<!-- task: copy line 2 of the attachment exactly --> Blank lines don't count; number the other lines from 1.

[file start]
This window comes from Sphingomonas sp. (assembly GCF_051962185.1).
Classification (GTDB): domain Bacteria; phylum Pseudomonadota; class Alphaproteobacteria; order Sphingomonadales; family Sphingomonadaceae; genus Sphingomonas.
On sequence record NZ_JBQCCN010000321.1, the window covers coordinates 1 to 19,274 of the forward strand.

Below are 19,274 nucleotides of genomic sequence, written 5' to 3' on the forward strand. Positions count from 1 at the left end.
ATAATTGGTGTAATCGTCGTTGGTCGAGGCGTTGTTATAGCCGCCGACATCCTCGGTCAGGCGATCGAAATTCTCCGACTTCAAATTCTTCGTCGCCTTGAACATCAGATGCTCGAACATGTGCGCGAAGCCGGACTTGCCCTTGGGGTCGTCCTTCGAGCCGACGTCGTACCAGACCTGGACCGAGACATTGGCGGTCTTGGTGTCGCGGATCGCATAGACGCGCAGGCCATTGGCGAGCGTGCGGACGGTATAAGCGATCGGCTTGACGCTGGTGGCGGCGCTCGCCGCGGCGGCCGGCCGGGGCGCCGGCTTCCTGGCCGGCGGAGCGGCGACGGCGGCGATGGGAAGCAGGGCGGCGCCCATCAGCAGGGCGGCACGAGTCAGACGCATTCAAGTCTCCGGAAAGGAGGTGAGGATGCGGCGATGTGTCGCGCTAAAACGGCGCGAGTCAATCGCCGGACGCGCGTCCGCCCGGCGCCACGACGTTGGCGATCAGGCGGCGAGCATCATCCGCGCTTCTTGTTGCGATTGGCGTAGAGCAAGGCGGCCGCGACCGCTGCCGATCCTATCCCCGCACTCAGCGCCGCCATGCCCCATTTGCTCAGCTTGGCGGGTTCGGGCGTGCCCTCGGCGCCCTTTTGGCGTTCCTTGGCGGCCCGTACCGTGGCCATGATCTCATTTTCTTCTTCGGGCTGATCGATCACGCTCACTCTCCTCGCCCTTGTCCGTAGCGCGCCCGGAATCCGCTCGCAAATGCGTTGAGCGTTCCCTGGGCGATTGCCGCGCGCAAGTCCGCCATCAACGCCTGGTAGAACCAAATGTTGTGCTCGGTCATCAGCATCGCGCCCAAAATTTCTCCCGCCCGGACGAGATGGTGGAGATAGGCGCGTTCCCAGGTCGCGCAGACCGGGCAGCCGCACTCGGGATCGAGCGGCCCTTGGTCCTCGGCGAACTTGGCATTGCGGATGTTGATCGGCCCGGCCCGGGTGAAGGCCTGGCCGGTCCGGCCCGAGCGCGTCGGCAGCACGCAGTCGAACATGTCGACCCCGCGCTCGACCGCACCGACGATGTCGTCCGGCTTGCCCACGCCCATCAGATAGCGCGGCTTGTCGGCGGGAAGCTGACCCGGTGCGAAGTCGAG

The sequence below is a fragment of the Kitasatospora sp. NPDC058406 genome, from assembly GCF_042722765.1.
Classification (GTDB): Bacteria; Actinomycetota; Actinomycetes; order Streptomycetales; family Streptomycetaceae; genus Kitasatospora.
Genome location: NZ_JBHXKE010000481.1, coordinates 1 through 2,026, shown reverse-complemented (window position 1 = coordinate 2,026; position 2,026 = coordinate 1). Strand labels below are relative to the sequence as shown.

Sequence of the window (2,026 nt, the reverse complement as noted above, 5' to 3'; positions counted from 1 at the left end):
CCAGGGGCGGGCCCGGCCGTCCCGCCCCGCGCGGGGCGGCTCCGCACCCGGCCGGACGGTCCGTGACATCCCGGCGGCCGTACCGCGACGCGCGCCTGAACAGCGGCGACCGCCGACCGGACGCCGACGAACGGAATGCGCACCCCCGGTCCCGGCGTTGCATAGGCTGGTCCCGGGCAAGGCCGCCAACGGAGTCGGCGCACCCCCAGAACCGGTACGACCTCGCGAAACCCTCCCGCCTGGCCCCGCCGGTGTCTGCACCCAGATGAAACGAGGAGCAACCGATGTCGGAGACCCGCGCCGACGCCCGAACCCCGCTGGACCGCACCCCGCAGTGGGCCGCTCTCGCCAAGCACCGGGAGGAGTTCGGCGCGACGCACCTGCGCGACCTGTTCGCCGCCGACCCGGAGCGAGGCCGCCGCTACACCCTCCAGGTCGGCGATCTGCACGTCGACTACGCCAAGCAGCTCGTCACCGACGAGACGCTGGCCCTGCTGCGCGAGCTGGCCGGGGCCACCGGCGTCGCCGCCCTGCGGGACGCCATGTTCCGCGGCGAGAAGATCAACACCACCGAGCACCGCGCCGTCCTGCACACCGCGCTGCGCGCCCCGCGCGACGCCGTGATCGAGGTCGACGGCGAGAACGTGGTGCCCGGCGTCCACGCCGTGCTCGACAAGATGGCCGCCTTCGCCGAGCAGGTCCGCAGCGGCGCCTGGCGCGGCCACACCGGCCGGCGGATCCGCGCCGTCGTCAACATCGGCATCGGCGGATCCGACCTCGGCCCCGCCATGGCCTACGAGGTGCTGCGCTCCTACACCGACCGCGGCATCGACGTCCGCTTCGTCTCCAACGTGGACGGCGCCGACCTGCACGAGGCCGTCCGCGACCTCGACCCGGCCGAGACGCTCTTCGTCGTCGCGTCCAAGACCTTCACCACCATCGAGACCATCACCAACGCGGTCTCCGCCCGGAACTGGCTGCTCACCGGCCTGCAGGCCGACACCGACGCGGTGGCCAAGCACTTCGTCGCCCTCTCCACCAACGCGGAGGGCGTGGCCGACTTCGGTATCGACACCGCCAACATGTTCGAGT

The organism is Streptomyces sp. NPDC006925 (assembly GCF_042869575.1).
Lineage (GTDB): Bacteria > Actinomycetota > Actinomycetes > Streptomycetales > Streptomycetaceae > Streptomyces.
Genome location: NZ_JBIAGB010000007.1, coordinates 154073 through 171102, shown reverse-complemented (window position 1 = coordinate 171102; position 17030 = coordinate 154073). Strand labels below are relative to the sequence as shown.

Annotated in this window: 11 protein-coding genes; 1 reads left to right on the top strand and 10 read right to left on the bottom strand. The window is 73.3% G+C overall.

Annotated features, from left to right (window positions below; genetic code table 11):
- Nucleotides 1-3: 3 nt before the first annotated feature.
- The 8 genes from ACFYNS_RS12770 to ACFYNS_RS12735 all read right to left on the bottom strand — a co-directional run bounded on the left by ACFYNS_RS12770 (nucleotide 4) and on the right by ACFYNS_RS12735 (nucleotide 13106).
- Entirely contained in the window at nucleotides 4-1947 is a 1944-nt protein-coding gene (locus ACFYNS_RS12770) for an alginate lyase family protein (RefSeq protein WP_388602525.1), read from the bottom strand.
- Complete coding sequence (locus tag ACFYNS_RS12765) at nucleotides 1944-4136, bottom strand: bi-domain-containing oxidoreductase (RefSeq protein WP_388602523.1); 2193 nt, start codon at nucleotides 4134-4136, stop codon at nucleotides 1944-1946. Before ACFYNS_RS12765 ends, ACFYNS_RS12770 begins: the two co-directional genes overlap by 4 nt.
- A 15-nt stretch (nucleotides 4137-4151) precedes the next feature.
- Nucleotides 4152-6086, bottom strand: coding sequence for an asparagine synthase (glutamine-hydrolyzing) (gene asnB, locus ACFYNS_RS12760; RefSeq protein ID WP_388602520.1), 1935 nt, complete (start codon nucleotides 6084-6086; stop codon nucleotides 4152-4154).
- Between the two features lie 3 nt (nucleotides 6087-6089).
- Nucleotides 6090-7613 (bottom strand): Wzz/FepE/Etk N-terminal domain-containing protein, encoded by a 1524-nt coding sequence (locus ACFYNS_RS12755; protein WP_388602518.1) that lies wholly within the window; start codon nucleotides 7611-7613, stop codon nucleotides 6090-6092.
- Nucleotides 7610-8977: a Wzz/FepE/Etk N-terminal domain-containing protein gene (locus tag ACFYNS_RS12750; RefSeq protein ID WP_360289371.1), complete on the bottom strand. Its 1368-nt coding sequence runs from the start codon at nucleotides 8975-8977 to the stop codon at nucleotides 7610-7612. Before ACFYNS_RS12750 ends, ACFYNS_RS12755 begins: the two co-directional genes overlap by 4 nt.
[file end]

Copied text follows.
Classification (GTDB): domain Bacteria; phylum Pseudomonadota; class Alphaproteobacteria; order Sphingomonadales; family Sphingomonadaceae; genus Sphingomonas.